Reading law

Nick de la Canal/WFAE

Third graders in North Carolina who aren’t reading at grade level started summer reading camps this week. It’s part of the new third grade reading law. Last year state officials predicted 60 percent of all third-graders would have to enroll in the camps, but in reality, that number is much lower.


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North Carolina students will find it easier this year to pass the state’s standardized tests.  The state board of education decided yesterday to lower the score it would take to be deemed proficient. That means thousands of third-graders will no longer have to attend summer reading camps mandated by the new reading law.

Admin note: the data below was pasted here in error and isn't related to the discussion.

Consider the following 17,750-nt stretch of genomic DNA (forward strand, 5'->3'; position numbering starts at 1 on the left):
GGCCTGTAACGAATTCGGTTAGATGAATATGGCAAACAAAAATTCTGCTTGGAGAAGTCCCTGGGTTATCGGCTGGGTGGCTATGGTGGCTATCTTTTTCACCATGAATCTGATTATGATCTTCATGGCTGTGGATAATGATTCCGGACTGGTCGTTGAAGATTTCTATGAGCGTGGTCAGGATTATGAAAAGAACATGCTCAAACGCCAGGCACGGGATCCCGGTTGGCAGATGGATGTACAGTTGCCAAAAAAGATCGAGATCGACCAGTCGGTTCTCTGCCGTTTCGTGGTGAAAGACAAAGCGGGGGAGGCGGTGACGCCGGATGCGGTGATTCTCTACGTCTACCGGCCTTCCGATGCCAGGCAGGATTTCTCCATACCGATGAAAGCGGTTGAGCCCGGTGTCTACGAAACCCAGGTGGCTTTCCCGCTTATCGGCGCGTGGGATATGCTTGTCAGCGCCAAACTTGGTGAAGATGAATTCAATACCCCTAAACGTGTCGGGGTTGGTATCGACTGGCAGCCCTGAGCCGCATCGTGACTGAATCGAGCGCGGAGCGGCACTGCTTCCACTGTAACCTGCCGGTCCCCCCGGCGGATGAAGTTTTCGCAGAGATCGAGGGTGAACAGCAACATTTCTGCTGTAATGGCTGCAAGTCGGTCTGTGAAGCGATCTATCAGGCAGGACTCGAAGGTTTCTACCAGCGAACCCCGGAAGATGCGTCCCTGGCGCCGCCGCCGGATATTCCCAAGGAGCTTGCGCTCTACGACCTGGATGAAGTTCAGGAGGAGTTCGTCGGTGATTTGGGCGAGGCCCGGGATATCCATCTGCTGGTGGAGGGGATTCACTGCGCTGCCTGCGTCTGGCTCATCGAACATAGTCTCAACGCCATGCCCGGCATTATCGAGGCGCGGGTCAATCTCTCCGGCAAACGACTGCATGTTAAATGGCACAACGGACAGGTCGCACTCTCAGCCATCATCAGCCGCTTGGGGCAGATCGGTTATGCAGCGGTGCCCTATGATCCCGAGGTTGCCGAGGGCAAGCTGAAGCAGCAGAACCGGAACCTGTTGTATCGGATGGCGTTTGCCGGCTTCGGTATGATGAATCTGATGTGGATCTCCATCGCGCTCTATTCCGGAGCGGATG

WFAE’s Lisa Miller joins Morning Edition host Kevin Kniestedt in the studio. 

KK: Lisa, why did the state board decide to do this now?

North Carolina school districts can now use reading tests of their own choosing to decide whether a third-grader must go to a summer reading camp or can go on to fourth grade. The State Board of Education approved the districts’ request today. 

The North Carolina Board of Education will vote today on a measure that could ease some of the testing going on under the new third grade reading law. That law requires third-graders not reading at grade level by the end of the year to go to summer reading camps. So far, it’s been rough. Teachers, even lawmakers who voted for the law, admit it needs tweaking.